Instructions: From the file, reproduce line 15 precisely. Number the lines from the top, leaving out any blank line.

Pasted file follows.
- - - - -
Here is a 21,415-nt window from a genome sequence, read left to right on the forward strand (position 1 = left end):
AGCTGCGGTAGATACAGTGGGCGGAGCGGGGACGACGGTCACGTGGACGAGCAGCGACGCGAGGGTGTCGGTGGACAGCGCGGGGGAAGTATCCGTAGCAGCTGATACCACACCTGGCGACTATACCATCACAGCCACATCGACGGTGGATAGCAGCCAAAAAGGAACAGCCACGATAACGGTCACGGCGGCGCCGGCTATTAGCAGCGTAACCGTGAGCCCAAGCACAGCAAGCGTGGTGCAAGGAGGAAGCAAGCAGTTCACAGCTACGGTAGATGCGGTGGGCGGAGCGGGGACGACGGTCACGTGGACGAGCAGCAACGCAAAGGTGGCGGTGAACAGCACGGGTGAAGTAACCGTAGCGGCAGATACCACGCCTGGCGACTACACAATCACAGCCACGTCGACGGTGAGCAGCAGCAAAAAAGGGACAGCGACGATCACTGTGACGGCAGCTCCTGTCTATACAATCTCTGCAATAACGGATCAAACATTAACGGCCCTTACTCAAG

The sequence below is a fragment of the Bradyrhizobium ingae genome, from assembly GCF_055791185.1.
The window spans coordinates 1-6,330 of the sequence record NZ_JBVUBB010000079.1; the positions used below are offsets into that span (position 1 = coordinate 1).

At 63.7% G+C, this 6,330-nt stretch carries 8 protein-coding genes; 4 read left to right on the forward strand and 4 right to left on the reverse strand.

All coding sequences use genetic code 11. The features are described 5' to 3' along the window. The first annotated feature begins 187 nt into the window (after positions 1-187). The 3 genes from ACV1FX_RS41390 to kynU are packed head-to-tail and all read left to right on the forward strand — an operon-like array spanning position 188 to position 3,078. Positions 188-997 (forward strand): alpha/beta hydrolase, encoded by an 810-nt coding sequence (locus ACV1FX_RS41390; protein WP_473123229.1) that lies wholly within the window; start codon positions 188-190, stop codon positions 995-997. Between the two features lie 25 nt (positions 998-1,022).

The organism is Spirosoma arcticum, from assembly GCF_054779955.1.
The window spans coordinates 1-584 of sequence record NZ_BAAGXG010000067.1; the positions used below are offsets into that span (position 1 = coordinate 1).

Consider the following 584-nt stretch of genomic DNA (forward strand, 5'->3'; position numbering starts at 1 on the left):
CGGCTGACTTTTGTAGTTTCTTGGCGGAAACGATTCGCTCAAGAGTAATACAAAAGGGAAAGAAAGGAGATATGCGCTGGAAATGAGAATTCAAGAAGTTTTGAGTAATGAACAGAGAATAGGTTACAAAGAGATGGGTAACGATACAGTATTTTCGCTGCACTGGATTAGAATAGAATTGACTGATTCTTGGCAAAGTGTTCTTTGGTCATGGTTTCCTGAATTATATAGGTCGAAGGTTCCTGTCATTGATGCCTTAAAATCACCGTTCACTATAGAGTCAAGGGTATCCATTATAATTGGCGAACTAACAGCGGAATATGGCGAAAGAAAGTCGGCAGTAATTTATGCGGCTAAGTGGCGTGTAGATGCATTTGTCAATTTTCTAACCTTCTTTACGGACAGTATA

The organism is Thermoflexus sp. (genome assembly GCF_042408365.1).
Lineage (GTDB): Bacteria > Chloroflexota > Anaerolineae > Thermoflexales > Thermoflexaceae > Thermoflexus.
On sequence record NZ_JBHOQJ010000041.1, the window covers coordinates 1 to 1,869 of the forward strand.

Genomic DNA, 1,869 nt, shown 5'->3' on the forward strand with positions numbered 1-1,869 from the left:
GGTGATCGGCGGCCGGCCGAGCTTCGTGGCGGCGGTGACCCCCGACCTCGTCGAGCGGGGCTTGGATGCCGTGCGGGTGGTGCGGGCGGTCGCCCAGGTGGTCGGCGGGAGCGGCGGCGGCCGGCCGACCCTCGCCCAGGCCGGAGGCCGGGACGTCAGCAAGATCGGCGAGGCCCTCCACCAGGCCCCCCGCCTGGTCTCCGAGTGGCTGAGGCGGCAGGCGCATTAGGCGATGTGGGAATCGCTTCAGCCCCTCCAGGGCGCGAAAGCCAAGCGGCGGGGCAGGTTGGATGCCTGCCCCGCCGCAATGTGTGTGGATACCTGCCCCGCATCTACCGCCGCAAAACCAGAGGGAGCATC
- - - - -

GGTGATCGGCGGCCGGCCGAGCTTCGTGGCGGCGGTGACCCCCGACCTCGTCGAGCGGGGCTTGGATGCCGTGCGGGTGGTGCGGGCGGTCGCCCAGGTGGTCGGCGGGAGCGGCGGCGGCCGGCCGACCCTCGCCCAGGCCGGAGGCCGGGACGTCAGCAAGATCGGCGAGGCCCTCCACCAGGCCCCCCGCCTGGTCTCCGAGTGGCTGAGGCGGCAGGCGCATTAGGCGATGTGGGAATCGCTTCAGCCCCTCCAGGGCGCGAAAGCCAAGCGGCGGGGCAGGTTGGATGCCTGCCCCGCCGCAATGTGTGTGGATACCTGCCCCGCATCTACCGCCGCAAAACCAGAGGGAGCATC